But here arise objections, relating to the execution of the several sentences pronounced upon the serpent, the tempter, and the two transgressors. The sentence upon the serpent was, "Because thou hast done this, thou art cursed above all cattle, and above every beast of the field: upon thy belly shalt thou go, and dust shalt thou eat all the days of thy life."

This is thought a difficulty. And it is asked: Did not serpents go upon the belly before? Was not that their ordinary motion always? How else should they be serpents, if they wanted that which is their proper nature? With regard then to this, and the two other sentences of punishment pronounced upon Eve, and upon Adam, I would observe. It seems to me probable, that God foresaw the event; and that though Adam was made innocent and upright, yet he would fall. This being foreseen, there were dispositions made in the original formation of things, which would be suitable to what happened. Therefore the alterations to be made upon the transgression of the first pair, were not very great and extraordinary. That is, there needed not any great alteration in the form of serpents, nor in the woman's make and constitution, nor in the temper of the ground to accomplish what is mentioned as a punishment upon each.

Serpents there were before the fall, as is manifest. And their winding, insinuating motion is referred to. Nor did God now, after the fall, create any new species of plants, as "thorns and thistles," to exercise Adam's patience. There were already formed plants and herbs, that were not immediately useful for food, and would occasion an increase of labour and toil. And doubtless there were also lions, and tigers, and other like creatures: all originally made within the compass of the six day's creation, and all good and wisely designed, as a restraint upon man, according as his temper and circumstances should prove to humble him, and to render him sensible of his weakness in himself, and his dependence upon God: and to make him thankful for all his distinctions, that he might be induced to give the praise of all his prerogatives and pre-eminences to him from whom they came: who had made him to differ, with advantage, from the rest of the living creatures of this earth: but had also shown, in a proper measure, his wisdom and power in them, as well as in him, and indeed, is wise and holy, great and admirable in all his works.

Nor does it appear that the whole earth though fitted for great fertility, was made paradisaical. For, according to Moses, paradise was a garden, a spot of ground which God planted, a certain district or territory, designed for the accommodation of man, and the living creatures with him, in a state of innocence. When Adam therefore was turned out of paradise, he would find a difference.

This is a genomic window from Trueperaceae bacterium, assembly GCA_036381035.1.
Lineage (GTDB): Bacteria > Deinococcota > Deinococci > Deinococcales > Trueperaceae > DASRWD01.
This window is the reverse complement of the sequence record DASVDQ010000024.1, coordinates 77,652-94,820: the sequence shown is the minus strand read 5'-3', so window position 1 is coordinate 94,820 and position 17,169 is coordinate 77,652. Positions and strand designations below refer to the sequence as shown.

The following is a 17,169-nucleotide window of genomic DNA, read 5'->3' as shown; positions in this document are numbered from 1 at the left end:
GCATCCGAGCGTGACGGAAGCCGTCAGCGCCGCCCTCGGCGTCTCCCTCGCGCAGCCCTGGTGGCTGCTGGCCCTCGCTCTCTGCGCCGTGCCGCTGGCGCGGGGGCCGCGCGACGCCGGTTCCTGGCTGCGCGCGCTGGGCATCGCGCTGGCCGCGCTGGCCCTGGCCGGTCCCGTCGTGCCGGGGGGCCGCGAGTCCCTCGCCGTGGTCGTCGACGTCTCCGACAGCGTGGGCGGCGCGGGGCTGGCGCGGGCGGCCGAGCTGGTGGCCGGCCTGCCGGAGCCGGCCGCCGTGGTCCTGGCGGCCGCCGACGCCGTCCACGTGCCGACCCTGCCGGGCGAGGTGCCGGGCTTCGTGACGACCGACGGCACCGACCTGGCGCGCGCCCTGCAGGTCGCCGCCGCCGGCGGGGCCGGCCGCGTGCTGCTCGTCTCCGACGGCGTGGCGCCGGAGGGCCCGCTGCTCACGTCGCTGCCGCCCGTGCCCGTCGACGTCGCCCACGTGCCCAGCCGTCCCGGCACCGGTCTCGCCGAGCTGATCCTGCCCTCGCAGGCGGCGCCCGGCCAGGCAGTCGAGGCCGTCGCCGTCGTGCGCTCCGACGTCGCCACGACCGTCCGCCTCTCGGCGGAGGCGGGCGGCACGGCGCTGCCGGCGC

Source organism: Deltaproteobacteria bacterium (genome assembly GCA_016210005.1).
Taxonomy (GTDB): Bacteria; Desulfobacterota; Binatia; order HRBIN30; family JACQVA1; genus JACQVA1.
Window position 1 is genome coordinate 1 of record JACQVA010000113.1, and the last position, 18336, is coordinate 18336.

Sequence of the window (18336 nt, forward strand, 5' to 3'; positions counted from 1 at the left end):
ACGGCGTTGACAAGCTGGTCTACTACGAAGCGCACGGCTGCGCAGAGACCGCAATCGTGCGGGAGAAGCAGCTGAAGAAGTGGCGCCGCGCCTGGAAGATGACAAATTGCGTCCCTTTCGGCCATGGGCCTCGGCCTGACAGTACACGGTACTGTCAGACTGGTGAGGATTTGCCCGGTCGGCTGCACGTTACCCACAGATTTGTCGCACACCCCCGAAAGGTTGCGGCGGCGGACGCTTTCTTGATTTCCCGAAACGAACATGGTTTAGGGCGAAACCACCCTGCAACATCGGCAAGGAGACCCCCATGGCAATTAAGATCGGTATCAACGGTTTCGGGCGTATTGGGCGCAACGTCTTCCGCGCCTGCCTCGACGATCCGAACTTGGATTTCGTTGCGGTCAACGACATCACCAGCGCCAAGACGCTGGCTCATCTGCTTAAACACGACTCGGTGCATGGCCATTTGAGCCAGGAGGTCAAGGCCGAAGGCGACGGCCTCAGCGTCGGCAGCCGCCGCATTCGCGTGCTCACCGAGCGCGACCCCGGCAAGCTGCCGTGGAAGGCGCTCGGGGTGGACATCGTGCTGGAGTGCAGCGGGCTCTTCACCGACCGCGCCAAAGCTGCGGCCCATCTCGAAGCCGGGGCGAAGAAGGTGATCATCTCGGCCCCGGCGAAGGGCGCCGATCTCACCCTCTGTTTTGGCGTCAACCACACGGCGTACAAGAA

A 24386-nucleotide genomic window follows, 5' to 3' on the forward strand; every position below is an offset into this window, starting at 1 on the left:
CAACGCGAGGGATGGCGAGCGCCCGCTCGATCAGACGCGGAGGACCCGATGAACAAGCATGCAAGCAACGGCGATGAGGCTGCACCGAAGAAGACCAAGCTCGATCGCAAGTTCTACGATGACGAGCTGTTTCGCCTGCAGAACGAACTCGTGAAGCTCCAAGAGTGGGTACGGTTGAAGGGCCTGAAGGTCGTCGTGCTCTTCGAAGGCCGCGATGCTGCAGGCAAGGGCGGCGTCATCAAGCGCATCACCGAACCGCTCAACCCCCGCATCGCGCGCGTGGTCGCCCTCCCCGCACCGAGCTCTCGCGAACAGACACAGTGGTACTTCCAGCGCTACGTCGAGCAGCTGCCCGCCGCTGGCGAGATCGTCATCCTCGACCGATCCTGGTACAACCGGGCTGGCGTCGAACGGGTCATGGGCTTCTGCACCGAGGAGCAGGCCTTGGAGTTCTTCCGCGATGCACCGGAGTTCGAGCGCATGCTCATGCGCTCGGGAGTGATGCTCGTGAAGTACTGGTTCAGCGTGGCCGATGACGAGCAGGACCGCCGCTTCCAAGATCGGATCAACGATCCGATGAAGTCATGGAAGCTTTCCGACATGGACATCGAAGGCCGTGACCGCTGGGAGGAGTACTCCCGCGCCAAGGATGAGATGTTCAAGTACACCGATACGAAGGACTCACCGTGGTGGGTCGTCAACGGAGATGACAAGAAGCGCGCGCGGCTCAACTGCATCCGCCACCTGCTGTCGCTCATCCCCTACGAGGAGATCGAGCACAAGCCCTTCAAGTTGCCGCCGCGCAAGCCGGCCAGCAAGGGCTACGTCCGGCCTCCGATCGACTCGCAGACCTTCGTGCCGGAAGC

It follows at ver. 20. "And Adam called his wife's name Eve, because she was the mother of all living."

When this was done, is not absolutely certain. Moses does not say when. And as he seems not always to keep the order of time, it may be questioned whether this was done very soon after the sentence had been pronounced upon them; or not till after the woman had brought forth, and was the mother of a living child.

Ver. 21. "Unto Adam also, and to his wife, did the Lord God make coats of skins, and clothed them."

It is very likely that this is not mentioned in the order of time. For it precedes the account of expelling Adam and Eve out of paradise: whereas it cannot be easily supposed that it was

done so soon. It must be reckoned probable, that immediately after the transgression of our first parents, and pronouncing sentence upon them, they were driven out of paradise. But coats of skins could not be had till some time after the fall: for as all the brute creatures were made by pairs, some time must have been allowed for their increase, before any could be slain in the way of sacrifice, or otherwise.

Some of the Jewish writers indeed have understood this literally: "that unto Adam and his wife God did make coats of skins and clothed them:" that is, he created for them such garments. Then there would be no occasion to take from any of the beasts; but the more likely meaning is, that by Divine instruction and direction they made to themselves coats of skins: and it may be supposed, that they were but rough and unpolished.

Understand these words, as we generally do, that by Divine instruction, and with the Divine approbation, Adam and Eve clothed themselves with the skins of slain beasts, of sheep, or goats, or other living creatures: I should be much inclined to think that Moses inserted this particular, as evidence that God himself approved of clothing the body with proper and sufficient covering, as a ground and foundation of that decency, which is necessary to be observed by so sociable a creature as man, and in his present circumstances. And if the rough skins of beasts were used then, a more agreeable and more ornamental clothing would not be unlawful or sinful hereafter: when farther improvements in arts and sciences should be made by the wit and industry of man: provided it were but suitable to the ability and condition of persons. And, for certain, a great variety of circumstances was very likely to arise in a numerous race of beings.

I say, if this be the meaning of the words, as they are generally understood, I should be much disposed to think, that Moses inserted this particular, to prevent all scruples upon this head: for though a thing be in itself reasonable, and highly expedient; yet there is nothing that so effectually puts objections to silence, as a divine precept or precedent.